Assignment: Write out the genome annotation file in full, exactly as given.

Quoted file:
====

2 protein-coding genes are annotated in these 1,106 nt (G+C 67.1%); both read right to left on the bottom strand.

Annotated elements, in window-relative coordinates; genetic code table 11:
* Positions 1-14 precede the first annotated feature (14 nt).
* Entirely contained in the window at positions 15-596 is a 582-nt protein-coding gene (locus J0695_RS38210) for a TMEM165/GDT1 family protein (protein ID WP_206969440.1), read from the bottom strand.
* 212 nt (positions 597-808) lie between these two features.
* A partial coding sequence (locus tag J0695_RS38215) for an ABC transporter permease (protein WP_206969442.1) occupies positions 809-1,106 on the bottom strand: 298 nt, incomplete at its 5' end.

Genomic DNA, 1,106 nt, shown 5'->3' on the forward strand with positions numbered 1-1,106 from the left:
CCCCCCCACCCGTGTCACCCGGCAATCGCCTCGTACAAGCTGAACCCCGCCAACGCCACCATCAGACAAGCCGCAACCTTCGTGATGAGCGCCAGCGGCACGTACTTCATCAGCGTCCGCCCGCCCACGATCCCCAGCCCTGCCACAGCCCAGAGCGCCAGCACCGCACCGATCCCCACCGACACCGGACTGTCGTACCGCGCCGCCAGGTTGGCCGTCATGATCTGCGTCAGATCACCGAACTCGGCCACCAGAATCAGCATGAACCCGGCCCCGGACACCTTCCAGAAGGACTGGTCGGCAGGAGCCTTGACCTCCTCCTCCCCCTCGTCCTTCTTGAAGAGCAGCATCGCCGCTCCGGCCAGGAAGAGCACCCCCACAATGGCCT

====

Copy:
2 protein-coding genes are annotated in these 1,106 nt (G+C 67.1%); both read right to left on the bottom strand.

Annotated elements, in window-relative coordinates; genetic code table 11:
* Positions 1-14 precede the first annotated feature (14 nt).
* Entirely contained in the window at positions 15-596 is a 582-nt protein-coding gene (locus J0695_RS38210) for a TMEM165/GDT1 family protein (protein ID WP_206969440.1), read from the bottom strand.
* 212 nt (positions 597-808) lie between these two features.
* A partial coding sequence (locus tag J0695_RS38215) for an ABC transporter permease (protein WP_206969442.1) occupies positions 809-1,106 on the bottom strand: 298 nt, incomplete at its 5' end.

Genomic DNA, 1,106 nt, shown 5'->3' on the forward strand with positions numbered 1-1,106 from the left:
CCCCCCCACCCGTGTCACCCGGCAATCGCCTCGTACAAGCTGAACCCCGCCAACGCCACCATCAGACAAGCCGCAACCTTCGTGATGAGCGCCAGCGGCACGTACTTCATCAGCGTCCGCCCGCCCACGATCCCCAGCCCTGCCACAGCCCAGAGCGCCAGCACCGCACCGATCCCCACCGACACCGGACTGTCGTACCGCGCCGCCAGGTTGGCCGTCATGATCTGCGTCAGATCACCGAACTCGGCCACCAGAATCAGCATGAACCCGGCCCCGGACACCTTCCAGAAGGACTGGTCGGCAGGAGCCTTGACCTCCTCCTCCCCCTCGTCCTTCTTGAAGAGCAGCATCGCCGCTCCGGCCAGGAAGAGCACCCCCACAATGGCCT